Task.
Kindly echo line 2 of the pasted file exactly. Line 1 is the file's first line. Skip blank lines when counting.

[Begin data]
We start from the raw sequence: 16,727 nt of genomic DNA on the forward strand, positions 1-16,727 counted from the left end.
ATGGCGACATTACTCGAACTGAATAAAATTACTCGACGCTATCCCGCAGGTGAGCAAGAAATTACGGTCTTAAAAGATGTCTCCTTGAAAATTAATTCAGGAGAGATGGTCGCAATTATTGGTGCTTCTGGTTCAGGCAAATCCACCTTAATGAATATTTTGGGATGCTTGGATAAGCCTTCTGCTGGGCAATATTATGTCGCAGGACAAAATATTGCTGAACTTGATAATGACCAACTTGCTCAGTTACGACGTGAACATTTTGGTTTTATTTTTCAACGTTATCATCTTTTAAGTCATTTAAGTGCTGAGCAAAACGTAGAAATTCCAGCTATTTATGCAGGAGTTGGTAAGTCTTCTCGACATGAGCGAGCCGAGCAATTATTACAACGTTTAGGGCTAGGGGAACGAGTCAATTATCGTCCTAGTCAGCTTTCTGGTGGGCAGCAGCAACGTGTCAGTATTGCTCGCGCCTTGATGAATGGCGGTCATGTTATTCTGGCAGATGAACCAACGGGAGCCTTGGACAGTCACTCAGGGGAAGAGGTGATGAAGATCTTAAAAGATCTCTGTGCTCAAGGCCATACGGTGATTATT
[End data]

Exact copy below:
ATGGCGACATTACTCGAACTGAATAAAATTACTCGACGCTATCCCGCAGGTGAGCAAGAAATTACGGTCTTAAAAGATGTCTCCTTGAAAATTAATTCAGGAGAGATGGTCGCAATTATTGGTGCTTCTGGTTCAGGCAAATCCACCTTAATGAATATTTTGGGATGCTTGGATAAGCCTTCTGCTGGGCAATATTATGTCGCAGGACAAAATATTGCTGAACTTGATAATGACCAACTTGCTCAGTTACGACGTGAACATTTTGGTTTTATTTTTCAACGTTATCATCTTTTAAGTCATTTAAGTGCTGAGCAAAACGTAGAAATTCCAGCTATTTATGCAGGAGTTGGTAAGTCTTCTCGACATGAGCGAGCCGAGCAATTATTACAACGTTTAGGGCTAGGGGAACGAGTCAATTATCGTCCTAGTCAGCTTTCTGGTGGGCAGCAGCAACGTGTCAGTATTGCTCGCGCCTTGATGAATGGCGGTCATGTTATTCTGGCAGATGAACCAACGGGAGCCTTGGACAGTCACTCAGGGGAAGAGGTGATGAAGATCTTAAAAGATCTCTGTGCTCAAGGCCATACGGTGATTATT